[x, p] = -i h/ 2 pi .
In term's of Bohr's (Complementarity) Principle, the variables x (position) and p(momentum) are regarded as "mutually interfering observables" and why only one can be obtained to precision, while you lose the other.

A good illustration of these concepts is a simple coin: it has two distinct sides, heads and tails, but remains ONE coin. No matter how one holds the coin, you can only view one side at a time. It is impossible to view both heads and tails with one view. Analogously, one cannot see wave and particle aspects of an electron at the same time, only at different times.

Complaint #3:

QM overturns natural law and rationality , leaving us with an incomprehensible , uncreated universe . Physics says mass-energy can be neither created nor destroyed but some scientists ( falsely ) claim that quantum particles naturally pop in and out of existence

Truthfully? No one says QM "overturns natural law and rationality”. Indeed, Newtonian mechanics can be obtained from QM simply by allowing the principal quantum number (n), e.g. in the Schrodinger equation, to go to infinity (oo). This leads to conditions of the macroscopic world. QM doesn’t "overturn rationality", it simply asserts that its form in terms of classical logic can’t be extrapolated to quantum phenomena. We preserve rationality, but in a different guise, with quantum logic. Readers may consult my earlier blog on this here:

Re: quantum particles “popping in and out of existence’ – yes, but that doesn’t mean a violation of conservation of mass –energy. Again, the pastor’s poor physics background does him in.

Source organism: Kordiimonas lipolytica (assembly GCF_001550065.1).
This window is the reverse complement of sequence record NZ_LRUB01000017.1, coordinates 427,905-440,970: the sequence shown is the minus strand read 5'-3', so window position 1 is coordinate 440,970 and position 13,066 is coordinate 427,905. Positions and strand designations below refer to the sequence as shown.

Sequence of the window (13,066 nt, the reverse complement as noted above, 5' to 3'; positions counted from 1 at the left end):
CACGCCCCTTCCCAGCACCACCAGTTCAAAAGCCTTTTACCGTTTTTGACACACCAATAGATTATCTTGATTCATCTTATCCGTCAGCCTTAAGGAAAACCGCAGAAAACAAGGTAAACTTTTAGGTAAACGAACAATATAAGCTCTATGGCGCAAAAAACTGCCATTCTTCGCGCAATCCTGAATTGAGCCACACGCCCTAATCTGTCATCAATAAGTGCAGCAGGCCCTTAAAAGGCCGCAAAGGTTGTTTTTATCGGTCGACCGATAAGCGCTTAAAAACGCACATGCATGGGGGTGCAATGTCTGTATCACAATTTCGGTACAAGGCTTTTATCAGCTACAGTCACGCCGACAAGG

In the case of pair production.we know that a quantum particle (e.g. pi meson ) can appear because of the energy-time form of the Heisenberg Uncertainty Principle:

Thus: delta E (delta t) > h/ 2 pi

Where h is the Planck constant of action (6.62 x 10^34 J-s) and delta E is the change in energy and delta t the change or uncertainty of time. The energy can then be found from:

Delta E ~ (h/2 pi)/ Delta t

Which of course, can also be converted to a mass equivalent using Einstein’s mass-energy equation: E = mc^2, i.e. change the subject of the equation so: m = E/c^2.

For example, the typical pi meson (call it 'pi') lasts 10^-16 sec (delta t) then vanishes yielding two gamma ray photons in its wake,viz.pi -> gamma + gamma. Thus, rest energy is real energy and is capable of doing work. In the case of the pion above, the total mass 2.4 x 10^-28 kg, is converted to electromagnetic energy. It's apparent "disappearance" is really a transfer from a mass particle to pure energy state.

Complaint #4:

Many atheists claim the whole universe "sprang" into existence naturally and no Creator is necessary, but this is irrational since all effects must have causes

t isn’t just a matter of some “atheists say…” since I have continually belabored for Anders' benefit the paper from Physics Review D, by T. Padmanabhan, ‘Universe Before Planck Time’ and how it covers the basis via mathematics and physics with no fundamental laws contradicted. but reciting it is now like banging one’s head against the wall. Yet, what else can one do? Anders, e.g.. insists we (atheists)assert that the universe sprang into existence from nothing, but he refuses to examine the actual published paper that shows it.

So, YES, quantum particles DO pop in and out of existence, but not by violating the conservation of mass energy.